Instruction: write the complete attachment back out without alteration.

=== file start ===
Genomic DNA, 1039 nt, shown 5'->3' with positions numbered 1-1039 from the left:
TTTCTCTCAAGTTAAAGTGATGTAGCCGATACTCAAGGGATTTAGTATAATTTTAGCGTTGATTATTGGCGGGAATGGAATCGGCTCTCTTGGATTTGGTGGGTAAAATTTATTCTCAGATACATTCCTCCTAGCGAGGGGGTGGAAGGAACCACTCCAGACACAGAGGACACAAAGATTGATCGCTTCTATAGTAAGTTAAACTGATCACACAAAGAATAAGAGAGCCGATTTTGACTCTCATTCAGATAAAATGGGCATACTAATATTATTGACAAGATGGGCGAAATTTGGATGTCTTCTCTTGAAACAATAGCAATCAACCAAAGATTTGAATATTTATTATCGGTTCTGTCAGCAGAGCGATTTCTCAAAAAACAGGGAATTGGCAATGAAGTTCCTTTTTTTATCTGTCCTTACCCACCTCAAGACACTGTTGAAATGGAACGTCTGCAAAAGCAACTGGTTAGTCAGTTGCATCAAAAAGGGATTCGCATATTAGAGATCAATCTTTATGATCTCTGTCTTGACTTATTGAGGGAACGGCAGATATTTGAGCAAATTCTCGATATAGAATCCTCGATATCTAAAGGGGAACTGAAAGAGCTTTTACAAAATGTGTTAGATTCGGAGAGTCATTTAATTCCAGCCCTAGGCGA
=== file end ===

Genomic DNA, 1039 nt, shown 5'->3' with positions numbered 1-1039 from the left:
TTTCTCTCAAGTTAAAGTGATGTAGCCGATACTCAAGGGATTTAGTATAATTTTAGCGTTGATTATTGGCGGGAATGGAATCGGCTCTCTTGGATTTGGTGGGTAAAATTTATTCTCAGATACATTCCTCCTAGCGAGGGGGTGGAAGGAACCACTCCAGACACAGAGGACACAAAGATTGATCGCTTCTATAGTAAGTTAAACTGATCACACAAAGAATAAGAGAGCCGATTTTGACTCTCATTCAGATAAAATGGGCATACTAATATTATTGACAAGATGGGCGAAATTTGGATGTCTTCTCTTGAAACAATAGCAATCAACCAAAGATTTGAATATTTATTATCGGTTCTGTCAGCAGAGCGATTTCTCAAAAAACAGGGAATTGGCAATGAAGTTCCTTTTTTTATCTGTCCTTACCCACCTCAAGACACTGTTGAAATGGAACGTCTGCAAAAGCAACTGGTTAGTCAGTTGCATCAAAAAGGGATTCGCATATTAGAGATCAATCTTTATGATCTCTGTCTTGACTTATTGAGGGAACGGCAGATATTTGAGCAAATTCTCGATATAGAATCCTCGATATCTAAAGGGGAACTGAAAGAGCTTTTACAAAATGTGTTAGATTCGGAGAGTCATTTAATTCCAGCCCTAGGCGA